A $20 million gift from an Alabama family has pushed the University of Alabama's Rising Tide capital campaign over the $1 billion mark and will finance the construction of a new performing arts center for the Department of Theatre and Dance.

The gift and its impact were announced and celebrated during a program in the Marion Gallaway Theatre in Rowand-Johnson Hall Friday morning.

The donation is the largest charitable gift for an academic facility in UA’s history and came from the family of Mark Smith, the cofounder of the Huntsville-based telecommunications company ADTRAN.

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Mark Smith's son, Clay Smith, attended the ceremony Friday and said his father, who died in 2007, always emphasized the importance of the arts to his family.

"Our family's passion for the arts goes back many generations," Clay Smith said. "Music and the arts have impacted our family tremendously. They defined my father, and they helped define me. To give back to the community in this way while honoring my dad's memory is incredibly rewarding."

The $20 million donation will fund the construction of the Smith Family Center for the Performing Arts, a new state-of-the-art home for the department of theatre and dance that will include four performance theatres for students and faculty to learn, rehearse and perform inside.

The new center will connect to the Bryce Main, the former home of the historic mental health hospital that was built before the start of the Civil War. Construction is scheduled to be completed in 2026.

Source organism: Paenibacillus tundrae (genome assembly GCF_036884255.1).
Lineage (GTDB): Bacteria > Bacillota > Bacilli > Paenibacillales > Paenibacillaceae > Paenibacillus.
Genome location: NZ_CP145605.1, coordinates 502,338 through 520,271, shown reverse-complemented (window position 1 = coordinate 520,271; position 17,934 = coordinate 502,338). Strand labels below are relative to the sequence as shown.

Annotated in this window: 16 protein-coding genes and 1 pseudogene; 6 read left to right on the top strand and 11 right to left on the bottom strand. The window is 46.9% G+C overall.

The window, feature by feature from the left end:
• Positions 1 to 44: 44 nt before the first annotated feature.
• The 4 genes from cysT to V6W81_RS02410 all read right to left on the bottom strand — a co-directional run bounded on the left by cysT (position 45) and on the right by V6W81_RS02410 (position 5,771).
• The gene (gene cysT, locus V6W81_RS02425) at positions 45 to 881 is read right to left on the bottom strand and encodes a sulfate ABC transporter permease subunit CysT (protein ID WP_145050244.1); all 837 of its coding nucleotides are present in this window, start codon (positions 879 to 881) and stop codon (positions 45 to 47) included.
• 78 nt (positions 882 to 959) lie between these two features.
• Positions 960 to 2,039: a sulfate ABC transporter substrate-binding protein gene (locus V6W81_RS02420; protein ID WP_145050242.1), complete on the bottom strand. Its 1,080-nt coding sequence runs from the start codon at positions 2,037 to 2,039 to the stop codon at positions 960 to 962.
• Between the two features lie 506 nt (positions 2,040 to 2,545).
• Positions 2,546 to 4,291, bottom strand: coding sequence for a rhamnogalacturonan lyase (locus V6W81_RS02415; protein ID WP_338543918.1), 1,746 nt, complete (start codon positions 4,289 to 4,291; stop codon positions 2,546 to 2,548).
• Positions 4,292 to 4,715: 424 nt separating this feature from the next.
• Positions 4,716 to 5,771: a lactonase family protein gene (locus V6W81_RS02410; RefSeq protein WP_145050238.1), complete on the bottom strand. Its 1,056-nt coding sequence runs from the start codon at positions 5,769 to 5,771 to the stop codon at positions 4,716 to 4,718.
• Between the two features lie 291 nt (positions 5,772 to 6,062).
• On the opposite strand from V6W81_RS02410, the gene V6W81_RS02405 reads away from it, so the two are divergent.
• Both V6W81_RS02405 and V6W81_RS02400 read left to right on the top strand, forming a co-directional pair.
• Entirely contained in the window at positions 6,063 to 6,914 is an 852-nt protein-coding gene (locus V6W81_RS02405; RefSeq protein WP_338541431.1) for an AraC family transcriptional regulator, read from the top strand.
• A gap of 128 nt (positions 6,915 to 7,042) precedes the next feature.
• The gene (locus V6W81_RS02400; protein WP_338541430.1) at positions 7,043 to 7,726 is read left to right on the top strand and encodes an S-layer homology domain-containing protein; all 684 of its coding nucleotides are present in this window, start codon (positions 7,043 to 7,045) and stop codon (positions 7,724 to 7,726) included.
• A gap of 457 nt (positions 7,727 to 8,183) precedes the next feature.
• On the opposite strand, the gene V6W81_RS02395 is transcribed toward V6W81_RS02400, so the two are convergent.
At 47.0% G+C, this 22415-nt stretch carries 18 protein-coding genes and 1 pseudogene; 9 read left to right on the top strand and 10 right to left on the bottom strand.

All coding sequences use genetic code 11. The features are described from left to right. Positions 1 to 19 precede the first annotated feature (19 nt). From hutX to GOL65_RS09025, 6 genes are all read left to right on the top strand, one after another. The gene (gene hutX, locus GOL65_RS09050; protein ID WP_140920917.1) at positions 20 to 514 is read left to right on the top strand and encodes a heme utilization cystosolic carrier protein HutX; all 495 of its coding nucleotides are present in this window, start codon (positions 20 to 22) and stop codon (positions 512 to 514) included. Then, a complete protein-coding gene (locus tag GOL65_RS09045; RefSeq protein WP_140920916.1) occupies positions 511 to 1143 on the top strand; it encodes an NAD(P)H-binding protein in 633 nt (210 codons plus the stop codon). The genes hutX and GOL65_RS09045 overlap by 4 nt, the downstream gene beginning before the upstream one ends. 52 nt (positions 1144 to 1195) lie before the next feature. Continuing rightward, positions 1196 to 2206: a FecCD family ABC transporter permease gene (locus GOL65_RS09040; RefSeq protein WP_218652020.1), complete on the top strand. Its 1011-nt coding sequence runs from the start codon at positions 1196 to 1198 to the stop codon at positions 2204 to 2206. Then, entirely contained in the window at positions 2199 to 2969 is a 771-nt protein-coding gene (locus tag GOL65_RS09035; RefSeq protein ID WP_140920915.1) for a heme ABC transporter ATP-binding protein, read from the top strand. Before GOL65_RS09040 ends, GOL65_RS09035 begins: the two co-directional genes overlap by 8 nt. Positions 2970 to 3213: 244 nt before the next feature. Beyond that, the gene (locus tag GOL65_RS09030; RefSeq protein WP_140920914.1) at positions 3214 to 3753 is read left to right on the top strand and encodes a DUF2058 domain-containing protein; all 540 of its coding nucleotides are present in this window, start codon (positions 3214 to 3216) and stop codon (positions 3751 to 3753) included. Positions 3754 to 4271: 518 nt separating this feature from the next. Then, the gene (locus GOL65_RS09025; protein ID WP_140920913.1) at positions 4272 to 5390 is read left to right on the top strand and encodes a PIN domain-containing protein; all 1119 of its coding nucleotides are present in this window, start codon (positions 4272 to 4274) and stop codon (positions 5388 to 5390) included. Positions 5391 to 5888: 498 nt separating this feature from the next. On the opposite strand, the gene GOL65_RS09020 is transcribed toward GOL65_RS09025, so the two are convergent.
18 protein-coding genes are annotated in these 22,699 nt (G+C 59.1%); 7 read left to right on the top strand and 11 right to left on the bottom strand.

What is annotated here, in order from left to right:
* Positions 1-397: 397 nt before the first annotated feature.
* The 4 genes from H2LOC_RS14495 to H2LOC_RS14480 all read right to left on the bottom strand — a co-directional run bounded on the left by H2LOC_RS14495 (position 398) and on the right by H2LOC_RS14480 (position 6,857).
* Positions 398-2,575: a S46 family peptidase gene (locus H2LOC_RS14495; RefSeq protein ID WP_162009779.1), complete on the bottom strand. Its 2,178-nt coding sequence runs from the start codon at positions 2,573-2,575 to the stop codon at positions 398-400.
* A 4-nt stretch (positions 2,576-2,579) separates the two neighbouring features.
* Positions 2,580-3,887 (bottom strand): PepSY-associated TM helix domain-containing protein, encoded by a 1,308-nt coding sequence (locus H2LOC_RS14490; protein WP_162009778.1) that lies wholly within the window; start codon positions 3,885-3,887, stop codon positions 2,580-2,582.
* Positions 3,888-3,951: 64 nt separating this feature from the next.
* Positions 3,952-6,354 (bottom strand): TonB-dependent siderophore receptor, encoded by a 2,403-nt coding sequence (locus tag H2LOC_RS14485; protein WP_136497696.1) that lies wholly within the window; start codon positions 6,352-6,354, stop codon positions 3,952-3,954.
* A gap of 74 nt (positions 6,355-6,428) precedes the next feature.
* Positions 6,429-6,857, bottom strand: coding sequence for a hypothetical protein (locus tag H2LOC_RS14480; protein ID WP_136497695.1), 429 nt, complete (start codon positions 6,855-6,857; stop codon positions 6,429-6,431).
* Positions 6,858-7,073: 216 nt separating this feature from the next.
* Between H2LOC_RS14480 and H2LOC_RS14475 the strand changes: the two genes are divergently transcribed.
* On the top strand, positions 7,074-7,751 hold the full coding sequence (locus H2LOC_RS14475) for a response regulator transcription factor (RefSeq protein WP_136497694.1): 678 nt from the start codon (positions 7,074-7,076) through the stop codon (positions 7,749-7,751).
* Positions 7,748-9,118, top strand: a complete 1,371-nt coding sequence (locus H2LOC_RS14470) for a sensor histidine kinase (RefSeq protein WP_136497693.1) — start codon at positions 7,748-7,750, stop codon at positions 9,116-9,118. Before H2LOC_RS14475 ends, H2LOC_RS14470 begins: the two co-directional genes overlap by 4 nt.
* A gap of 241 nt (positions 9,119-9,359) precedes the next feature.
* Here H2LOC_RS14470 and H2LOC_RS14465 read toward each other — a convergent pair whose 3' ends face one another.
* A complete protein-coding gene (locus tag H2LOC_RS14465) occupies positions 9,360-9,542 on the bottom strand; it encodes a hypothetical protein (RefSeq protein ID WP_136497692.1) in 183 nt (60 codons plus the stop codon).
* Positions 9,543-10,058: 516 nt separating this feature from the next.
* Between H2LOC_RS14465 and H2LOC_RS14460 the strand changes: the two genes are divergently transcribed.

(University of Alabama)
(University of Alabama)

"We are humbled and grateful for the generosity of the Smiths," said Joseph Messina, the dean of UA's College of Arts and Sciences. "This gift will enable us to continue to offer a high-caliber performing arts education and showcase our talented students and faculty through a world-class facility."

Clay Smith said in a statement that the family is thrilled to help fund the future of the department, and especially at a location as significant as Bryce Main.

"We knew, just looking at the Bryce property and the University's plans for it, that we had to be involved collectively as a family," Clay Smith said. "It's a venue that will foster artistic expression for students and facilitate the skills they need to launch careers in the performing arts."

"If you look at the historical relevance of Bryce Main, it is one of the most historically significant institutions in the state. To have a performing arts center adjacent to it is going to be spectacular. It's a diamond in the rough -- when the diamond gets cut and cultivated and cleaned, it's going to sparkle and be really special not only for the University but also for the surrounding community. As a family, we're excited and pleased that we can help be a part of this magnificent project."

The 10-year Rising Tide capital campaign aims to raise $1.5 billion for projects all around the University and to create 1,000 new scholarships and 75 faculty endowments.

After five years of fundraising, more than 133,000 donors have given over $1,020,000,000 to the campaign.

"We are grateful to the Smiths for what is not only an incredible legacy for their family but a lasting inheritance for our students, community and generations to come, UA President Stuart Bell said. "This stunning new facility will further transform our campus, allow us to showcase our students' exceptional talents and make UA a beacon for the performing arts."

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